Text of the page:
Alert! You Have Too Many Unread E-mails


Photo credit: U.S. Navy photo by Mass Communication Specialist 2nd Class Melissa Russell/Released

E-mail has never been a priority for me.  My husband, on the other hand, is always very diligent about checking his e-mail daily for important information.  I go through phases when I’m very responsive and phases when I forget it exists.   However, since becoming a remote worker, electronic communication has become my very life’s blood, and I try my best to be more electronically communicative and responsible, but it can be overwhelming.  Recently, I checked out Julie Morgenstern’s book Never Check E-mail In The Morning and was inspired by her e-mail management advice.  It made me realize that very few of us are trained to use e-mail effectively.

Some Interesting E-mailing Statistics 

Fact #1 Whether you’re someone who sends out over 20 e-mails a day or 5 e-mails a day, it turns out that the time people spend on e-mail is between 30-90 minutes each day.*

Fact #2 In a 2003 study of a Fortune 500 company, it took a worker an average of 1 minute and 44 seconds to react to an e-mail alert–that is, to open the e-mail program and to interact with it (read, compose, reply, forward).

Fact #3 In that same study, it took an average of 64 seconds to recover from an e-mail interruption.

Fact #4 In a 2009 study of a globally distributed consulting company, out of the 8 most popular communication combinations, e-mail was a part of 5 of the combinations, with the “e-mail only” combo being the most popular form of all.

E-mail management tips

Whether or not you agree with occasional cries of “e-mail is dead,” I think it’s still good to be informed of helpful ways to deal with e-mail while it hasn’t quite passed from this world.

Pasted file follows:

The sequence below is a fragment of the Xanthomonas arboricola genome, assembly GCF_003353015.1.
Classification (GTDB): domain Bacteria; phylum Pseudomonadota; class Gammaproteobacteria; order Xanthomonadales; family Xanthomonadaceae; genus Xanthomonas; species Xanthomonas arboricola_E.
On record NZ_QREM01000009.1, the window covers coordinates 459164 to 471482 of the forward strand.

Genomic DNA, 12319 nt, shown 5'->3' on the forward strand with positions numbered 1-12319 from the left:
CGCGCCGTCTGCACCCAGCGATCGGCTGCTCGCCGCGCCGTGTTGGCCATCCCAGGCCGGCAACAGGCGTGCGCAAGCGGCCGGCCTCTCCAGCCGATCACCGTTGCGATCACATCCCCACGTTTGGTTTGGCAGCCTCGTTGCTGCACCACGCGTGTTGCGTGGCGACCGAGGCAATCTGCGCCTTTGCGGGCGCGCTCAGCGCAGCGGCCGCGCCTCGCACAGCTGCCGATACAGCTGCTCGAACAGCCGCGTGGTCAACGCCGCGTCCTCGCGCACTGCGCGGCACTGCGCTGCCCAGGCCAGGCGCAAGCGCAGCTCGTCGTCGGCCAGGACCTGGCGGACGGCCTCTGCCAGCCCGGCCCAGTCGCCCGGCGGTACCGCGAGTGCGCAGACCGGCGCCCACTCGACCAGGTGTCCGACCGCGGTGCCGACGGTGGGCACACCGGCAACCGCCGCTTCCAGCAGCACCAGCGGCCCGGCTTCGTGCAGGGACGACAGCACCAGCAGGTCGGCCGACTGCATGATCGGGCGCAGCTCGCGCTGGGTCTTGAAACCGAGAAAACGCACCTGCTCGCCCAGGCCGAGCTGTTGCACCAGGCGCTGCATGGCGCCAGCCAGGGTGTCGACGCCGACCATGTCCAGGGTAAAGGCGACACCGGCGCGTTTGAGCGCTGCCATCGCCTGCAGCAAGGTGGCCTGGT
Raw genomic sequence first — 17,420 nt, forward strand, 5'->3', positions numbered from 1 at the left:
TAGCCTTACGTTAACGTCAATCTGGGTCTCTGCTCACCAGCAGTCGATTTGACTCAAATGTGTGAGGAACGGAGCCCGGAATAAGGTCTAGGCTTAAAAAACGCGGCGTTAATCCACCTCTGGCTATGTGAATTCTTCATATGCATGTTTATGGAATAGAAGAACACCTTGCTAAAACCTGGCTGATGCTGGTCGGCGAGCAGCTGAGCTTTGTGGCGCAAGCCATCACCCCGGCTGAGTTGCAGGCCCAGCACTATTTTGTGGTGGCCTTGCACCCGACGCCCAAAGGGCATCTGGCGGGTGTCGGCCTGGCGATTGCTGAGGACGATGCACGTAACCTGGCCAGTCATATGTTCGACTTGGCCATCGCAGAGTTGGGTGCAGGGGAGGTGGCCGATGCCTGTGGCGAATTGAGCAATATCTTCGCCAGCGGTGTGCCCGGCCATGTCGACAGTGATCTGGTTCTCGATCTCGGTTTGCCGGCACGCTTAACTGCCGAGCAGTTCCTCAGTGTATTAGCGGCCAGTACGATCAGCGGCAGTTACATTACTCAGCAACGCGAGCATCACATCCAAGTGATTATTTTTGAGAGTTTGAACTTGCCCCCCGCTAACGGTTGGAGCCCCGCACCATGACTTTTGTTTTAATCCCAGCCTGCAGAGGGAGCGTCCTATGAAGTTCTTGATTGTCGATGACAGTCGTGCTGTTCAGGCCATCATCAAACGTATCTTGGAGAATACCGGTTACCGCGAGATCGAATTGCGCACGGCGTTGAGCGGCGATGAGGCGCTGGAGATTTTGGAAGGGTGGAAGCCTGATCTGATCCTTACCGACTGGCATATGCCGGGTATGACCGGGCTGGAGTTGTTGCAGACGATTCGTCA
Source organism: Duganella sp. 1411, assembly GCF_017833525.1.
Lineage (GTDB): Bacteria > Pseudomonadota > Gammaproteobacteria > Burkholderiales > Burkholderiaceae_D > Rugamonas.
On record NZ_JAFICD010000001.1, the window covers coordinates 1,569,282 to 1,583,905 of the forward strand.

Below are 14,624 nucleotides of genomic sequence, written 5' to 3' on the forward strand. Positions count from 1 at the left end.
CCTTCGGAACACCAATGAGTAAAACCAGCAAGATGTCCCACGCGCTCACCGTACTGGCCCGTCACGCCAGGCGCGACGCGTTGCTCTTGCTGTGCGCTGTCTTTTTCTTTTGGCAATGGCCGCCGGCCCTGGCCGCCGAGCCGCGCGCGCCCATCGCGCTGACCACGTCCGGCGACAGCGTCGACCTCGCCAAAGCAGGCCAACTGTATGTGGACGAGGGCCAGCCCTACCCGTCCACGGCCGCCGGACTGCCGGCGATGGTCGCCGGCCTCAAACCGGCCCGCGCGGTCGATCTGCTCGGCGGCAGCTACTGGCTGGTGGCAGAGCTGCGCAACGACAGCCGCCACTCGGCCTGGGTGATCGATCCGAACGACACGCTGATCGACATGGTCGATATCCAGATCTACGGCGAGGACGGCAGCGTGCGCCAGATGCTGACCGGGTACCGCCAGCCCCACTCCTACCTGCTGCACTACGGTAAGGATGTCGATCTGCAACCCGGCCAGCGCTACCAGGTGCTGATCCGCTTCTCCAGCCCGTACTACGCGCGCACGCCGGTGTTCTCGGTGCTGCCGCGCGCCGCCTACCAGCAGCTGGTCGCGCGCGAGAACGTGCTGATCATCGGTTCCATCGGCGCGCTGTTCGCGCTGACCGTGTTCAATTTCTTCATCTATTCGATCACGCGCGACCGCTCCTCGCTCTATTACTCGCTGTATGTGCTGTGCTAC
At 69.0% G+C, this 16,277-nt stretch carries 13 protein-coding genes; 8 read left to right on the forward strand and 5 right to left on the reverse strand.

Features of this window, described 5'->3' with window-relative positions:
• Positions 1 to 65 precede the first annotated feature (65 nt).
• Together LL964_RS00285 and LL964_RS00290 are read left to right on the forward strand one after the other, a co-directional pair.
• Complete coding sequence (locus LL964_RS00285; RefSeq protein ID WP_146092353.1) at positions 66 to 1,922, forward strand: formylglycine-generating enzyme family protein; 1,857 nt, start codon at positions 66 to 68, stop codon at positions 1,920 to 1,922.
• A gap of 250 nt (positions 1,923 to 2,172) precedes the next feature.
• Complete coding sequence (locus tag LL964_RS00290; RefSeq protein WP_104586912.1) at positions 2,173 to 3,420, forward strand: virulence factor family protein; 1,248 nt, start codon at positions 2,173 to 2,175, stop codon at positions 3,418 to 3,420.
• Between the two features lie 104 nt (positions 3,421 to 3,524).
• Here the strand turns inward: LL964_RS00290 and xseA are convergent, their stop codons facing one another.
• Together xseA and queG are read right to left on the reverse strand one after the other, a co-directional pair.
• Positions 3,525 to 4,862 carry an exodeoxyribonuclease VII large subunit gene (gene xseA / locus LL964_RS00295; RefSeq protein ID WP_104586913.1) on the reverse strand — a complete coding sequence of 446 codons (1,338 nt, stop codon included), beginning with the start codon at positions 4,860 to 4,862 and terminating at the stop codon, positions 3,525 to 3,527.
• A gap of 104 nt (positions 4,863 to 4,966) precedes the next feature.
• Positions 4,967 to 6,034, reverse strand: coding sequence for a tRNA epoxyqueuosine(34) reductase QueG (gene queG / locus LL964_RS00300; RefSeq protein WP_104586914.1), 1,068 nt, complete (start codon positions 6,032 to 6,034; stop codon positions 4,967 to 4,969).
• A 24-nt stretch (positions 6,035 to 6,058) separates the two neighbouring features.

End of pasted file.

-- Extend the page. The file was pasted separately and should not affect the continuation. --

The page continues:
1. Check e-mail only at set times, oh, and turn off your e-mail alerts.

Duct Tape Marketing CEO John Janstch’s rule of thumb is to always first work on something for an hour in the morning before checking e-mail. His productivity routine includes checking e-mail at 7 a.m., 10 a.m., 2 p.m., and 4 p.m.  If you’re afraid of missing something urgent, Morgenstern suggests letting the right people know your schedule so they can call instead.

2. “Touch once” policy

  • Resolve your e-mail the first time you read it by:responding if you can do so under 2 minutes
  • delegating it to someone else
  • deciding what you need to do first and schedule a specific time to do it

3. Stick to the subject

It’s better to write twelve separate e-mails on different issues than one long e-mail on twelve separate issues. It’s even better to just say it in the subject line if you can, “Meeting this Fri.-1 min. summaries” In some jobs, you may need to be careful when using the subject line because of privacy issues.

4. Make your point

If you’re sending a long e-mail or an FYI, make sure the first thing you do is clearly state what you want from that person (“Please check the numbers below”) or why they need to know something (“You might want to write a post on mirror-neurons”).

5.  Use mail filters

Google and other mail programs are doing an awful lot to help make your e-mail more manageable.  You can use filters to categorize your e-mails as they come in and put the important ones (like the ones from your immediate supervisor) on top.  I subscribe to several newsletters and Google alerts which I’ve set to skip my inbox and go directly into a “Readings” folder.

6. Choose your media

Morgenstern suggests using e-mail more for routine tasks or for communicating very specific information or items. I would add that they are also effective way to document and remind people of face-to-face, phone, or video call discussions.  Otherwise, she advises using the phone, meeting in person–and I would add–video calls for

  • showing warmth and personal caring
  • building stronger bonds
  • having long creative discussions
  • divvying up work for a project
  • discussing items requiring “delicacy” or persuasion
  • dealing with urgent issues

*Morgenstern sites the Pew Internet and American Life Research. Other studies may put the amount of time spent on e-mail higher.


What are some of your favorite e-mail management strategies?


Related Articles

Movable Ink:  A company trying to keeping e-mail relevant in the webbable world

Why E-mail Won’t Die: a GigaOm post

Scheduling “Do Not Disturb” Time: a Workshifting post


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